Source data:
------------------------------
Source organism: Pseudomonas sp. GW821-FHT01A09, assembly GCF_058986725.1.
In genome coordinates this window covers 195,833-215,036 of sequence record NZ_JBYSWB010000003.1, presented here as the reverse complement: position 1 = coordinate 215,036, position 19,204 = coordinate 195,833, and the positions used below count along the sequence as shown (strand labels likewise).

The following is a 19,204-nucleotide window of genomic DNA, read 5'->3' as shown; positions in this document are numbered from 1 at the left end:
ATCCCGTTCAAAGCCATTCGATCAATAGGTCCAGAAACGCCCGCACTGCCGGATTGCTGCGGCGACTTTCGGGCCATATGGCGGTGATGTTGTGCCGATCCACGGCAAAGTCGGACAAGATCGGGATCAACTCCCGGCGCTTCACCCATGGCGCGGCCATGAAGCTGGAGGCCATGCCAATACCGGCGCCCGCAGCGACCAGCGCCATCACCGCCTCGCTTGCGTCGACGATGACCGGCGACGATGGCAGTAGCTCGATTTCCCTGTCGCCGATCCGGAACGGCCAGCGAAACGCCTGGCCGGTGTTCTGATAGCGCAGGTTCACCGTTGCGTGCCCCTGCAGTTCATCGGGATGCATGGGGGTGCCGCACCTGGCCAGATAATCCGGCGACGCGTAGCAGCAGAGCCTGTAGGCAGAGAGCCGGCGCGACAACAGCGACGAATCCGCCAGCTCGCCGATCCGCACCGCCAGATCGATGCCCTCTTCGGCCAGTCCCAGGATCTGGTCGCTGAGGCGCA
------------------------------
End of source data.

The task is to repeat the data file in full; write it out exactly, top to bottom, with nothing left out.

Source organism: Pseudomonas sp. GW821-FHT01A09, assembly GCF_058986725.1.
In genome coordinates this window covers 195,833-215,036 of sequence record NZ_JBYSWB010000003.1, presented here as the reverse complement: position 1 = coordinate 215,036, position 19,204 = coordinate 195,833, and the positions used below count along the sequence as shown (strand labels likewise).

The following is a 19,204-nucleotide window of genomic DNA, read 5'->3' as shown; positions in this document are numbered from 1 at the left end:
ATCCCGTTCAAAGCCATTCGATCAATAGGTCCAGAAACGCCCGCACTGCCGGATTGCTGCGGCGACTTTCGGGCCATATGGCGGTGATGTTGTGCCGATCCACGGCAAAGTCGGACAAGATCGGGATCAACTCCCGGCGCTTCACCCATGGCGCGGCCATGAAGCTGGAGGCCATGCCAATACCGGCGCCCGCAGCGACCAGCGCCATCACCGCCTCGCTTGCGTCGACGATGACCGGCGACGATGGCAGTAGCTCGATTTCCCTGTCGCCGATCCGGAACGGCCAGCGAAACGCCTGGCCGGTGTTCTGATAGCGCAGGTTCACCGTTGCGTGCCCCTGCAGTTCATCGGGATGCATGGGGGTGCCGCACCTGGCCAGATAATCCGGCGACGCGTAGCAGCAGAGCCTGTAGGCAGAGAGCCGGCGCGACAACAGCGACGAATCCGCCAGCTCGCCGATCCGCACCGCCAGATCGATGCCCTCTTCGGCCAGTCCCAGGATCTGGTCGCTGAGGCGCA